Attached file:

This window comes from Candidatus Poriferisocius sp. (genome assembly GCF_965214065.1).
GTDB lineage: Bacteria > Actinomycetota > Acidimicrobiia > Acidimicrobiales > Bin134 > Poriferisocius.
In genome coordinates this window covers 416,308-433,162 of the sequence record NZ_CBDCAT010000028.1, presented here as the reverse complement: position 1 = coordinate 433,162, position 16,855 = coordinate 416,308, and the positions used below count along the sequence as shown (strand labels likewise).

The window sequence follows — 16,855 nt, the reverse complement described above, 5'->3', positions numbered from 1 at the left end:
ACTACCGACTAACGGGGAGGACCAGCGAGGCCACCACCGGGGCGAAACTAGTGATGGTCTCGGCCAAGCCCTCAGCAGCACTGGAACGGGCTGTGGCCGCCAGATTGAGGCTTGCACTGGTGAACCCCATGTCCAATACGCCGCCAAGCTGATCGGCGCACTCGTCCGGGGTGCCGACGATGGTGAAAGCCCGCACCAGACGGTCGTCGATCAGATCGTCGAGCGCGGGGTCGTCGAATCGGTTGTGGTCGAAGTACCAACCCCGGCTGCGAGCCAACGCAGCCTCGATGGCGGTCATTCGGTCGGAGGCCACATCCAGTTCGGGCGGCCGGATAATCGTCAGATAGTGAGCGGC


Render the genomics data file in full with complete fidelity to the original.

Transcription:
This window comes from Candidatus Poriferisocius sp. (genome assembly GCF_965214065.1).
GTDB lineage: Bacteria > Actinomycetota > Acidimicrobiia > Acidimicrobiales > Bin134 > Poriferisocius.
In genome coordinates this window covers 416,308-433,162 of the sequence record NZ_CBDCAT010000028.1, presented here as the reverse complement: position 1 = coordinate 433,162, position 16,855 = coordinate 416,308, and the positions used below count along the sequence as shown (strand labels likewise).

The window sequence follows — 16,855 nt, the reverse complement described above, 5'->3', positions numbered from 1 at the left end:
ACTACCGACTAACGGGGAGGACCAGCGAGGCCACCACCGGGGCGAAACTAGTGATGGTCTCGGCCAAGCCCTCAGCAGCACTGGAACGGGCTGTGGCCGCCAGATTGAGGCTTGCACTGGTGAACCCCATGTCCAATACGCCGCCAAGCTGATCGGCGCACTCGTCCGGGGTGCCGACGATGGTGAAAGCCCGCACCAGACGGTCGTCGATCAGATCGTCGAGCGCGGGGTCGTCGAATCGGTTGTGGTCGAAGTACCAACCCCGGCTGCGAGCCAACGCAGCCTCGATGGCGGTCATTCGGTCGGAGGCCACATCCAGTTCGGGCGGCCGGATAATCGTCAGATAGTGAGCGGC